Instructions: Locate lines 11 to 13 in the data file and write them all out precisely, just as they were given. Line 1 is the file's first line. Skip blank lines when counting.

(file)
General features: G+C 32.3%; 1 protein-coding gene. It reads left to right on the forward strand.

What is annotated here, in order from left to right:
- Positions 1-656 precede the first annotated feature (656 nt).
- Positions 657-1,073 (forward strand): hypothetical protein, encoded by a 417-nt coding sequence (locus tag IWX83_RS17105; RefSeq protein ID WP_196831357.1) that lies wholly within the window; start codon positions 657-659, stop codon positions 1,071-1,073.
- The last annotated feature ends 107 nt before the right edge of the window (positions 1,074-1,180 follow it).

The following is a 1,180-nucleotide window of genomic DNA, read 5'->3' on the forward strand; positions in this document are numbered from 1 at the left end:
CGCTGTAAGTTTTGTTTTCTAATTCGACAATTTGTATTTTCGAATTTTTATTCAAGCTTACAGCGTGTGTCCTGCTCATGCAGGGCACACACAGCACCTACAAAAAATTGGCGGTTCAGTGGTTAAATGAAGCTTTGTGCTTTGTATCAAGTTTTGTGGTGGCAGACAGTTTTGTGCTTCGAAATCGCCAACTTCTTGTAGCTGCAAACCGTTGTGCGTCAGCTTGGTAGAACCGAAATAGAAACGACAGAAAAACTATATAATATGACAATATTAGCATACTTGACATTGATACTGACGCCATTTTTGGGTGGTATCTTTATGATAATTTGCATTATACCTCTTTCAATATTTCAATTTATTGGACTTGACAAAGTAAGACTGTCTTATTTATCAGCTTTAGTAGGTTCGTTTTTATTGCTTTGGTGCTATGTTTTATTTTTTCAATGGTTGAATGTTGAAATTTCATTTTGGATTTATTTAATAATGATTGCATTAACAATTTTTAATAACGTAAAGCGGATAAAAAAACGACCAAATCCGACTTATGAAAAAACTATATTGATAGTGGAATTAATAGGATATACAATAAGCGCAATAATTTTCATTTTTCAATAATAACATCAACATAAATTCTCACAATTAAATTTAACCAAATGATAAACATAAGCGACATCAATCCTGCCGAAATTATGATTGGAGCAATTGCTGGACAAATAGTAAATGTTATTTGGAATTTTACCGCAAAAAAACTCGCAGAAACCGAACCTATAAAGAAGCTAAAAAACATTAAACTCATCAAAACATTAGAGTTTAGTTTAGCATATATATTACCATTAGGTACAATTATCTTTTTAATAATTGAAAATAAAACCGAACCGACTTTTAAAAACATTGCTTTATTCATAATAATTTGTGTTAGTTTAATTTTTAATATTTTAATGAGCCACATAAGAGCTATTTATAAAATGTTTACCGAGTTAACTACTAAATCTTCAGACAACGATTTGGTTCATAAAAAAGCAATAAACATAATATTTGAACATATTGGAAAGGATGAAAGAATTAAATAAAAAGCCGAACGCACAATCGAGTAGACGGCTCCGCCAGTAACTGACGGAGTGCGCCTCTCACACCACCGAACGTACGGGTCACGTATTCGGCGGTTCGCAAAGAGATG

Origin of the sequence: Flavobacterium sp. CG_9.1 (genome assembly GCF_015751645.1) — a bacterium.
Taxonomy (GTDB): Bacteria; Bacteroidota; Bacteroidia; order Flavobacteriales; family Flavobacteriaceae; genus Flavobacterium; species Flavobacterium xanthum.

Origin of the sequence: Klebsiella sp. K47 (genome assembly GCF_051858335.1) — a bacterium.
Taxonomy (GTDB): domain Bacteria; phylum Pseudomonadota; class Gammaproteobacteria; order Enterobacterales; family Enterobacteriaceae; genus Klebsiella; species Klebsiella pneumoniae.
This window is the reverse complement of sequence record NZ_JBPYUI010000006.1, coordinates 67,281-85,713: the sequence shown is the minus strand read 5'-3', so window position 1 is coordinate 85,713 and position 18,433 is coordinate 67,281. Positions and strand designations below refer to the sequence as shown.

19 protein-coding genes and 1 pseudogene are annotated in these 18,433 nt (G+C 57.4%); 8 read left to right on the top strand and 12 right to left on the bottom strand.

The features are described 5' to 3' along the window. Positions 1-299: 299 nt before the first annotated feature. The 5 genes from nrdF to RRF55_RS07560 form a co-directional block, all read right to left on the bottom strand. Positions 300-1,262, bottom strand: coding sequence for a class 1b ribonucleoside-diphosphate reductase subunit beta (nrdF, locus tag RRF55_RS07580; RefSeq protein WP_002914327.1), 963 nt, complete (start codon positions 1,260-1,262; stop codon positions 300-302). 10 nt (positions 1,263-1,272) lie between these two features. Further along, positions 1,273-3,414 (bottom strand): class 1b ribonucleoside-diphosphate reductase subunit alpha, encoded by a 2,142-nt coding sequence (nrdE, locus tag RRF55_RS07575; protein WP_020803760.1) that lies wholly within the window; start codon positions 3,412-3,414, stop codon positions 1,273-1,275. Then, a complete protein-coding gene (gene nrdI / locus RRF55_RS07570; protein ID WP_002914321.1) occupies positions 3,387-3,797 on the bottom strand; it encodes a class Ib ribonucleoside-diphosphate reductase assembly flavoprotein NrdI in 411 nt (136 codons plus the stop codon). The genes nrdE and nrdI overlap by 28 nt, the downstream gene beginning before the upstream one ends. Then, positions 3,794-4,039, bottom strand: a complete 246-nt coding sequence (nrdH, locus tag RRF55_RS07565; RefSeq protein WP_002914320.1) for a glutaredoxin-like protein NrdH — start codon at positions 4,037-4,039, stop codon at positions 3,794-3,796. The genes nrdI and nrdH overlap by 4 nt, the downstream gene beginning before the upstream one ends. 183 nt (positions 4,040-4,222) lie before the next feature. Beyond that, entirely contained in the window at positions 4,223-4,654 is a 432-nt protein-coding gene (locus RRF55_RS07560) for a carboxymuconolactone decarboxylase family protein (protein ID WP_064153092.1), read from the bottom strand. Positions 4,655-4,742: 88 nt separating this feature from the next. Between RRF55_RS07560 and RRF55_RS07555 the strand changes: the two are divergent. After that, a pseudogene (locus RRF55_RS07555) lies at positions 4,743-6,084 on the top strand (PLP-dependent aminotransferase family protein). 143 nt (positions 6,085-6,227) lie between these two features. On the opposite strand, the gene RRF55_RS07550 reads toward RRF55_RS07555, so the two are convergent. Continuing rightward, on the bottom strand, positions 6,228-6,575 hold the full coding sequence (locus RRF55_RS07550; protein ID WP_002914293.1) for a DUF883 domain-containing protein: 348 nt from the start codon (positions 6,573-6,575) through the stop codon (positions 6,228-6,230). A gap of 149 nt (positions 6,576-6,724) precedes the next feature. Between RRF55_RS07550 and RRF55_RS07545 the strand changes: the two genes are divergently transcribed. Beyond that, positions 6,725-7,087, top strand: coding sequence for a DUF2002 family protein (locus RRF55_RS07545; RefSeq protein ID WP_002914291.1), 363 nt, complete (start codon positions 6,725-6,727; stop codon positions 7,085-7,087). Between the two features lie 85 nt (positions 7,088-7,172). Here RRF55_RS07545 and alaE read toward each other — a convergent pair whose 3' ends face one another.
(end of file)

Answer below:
Taxonomy (GTDB): domain Bacteria; phylum Pseudomonadota; class Gammaproteobacteria; order Enterobacterales; family Enterobacteriaceae; genus Klebsiella; species Klebsiella pneumoniae.
This window is the reverse complement of sequence record NZ_JBPYUI010000006.1, coordinates 67,281-85,713: the sequence shown is the minus strand read 5'-3', so window position 1 is coordinate 85,713 and position 18,433 is coordinate 67,281. Positions and strand designations below refer to the sequence as shown.

19 protein-coding genes and 1 pseudogene are annotated in these 18,433 nt (G+C 57.4%); 8 read left to right on the top strand and 12 right to left on the bottom strand.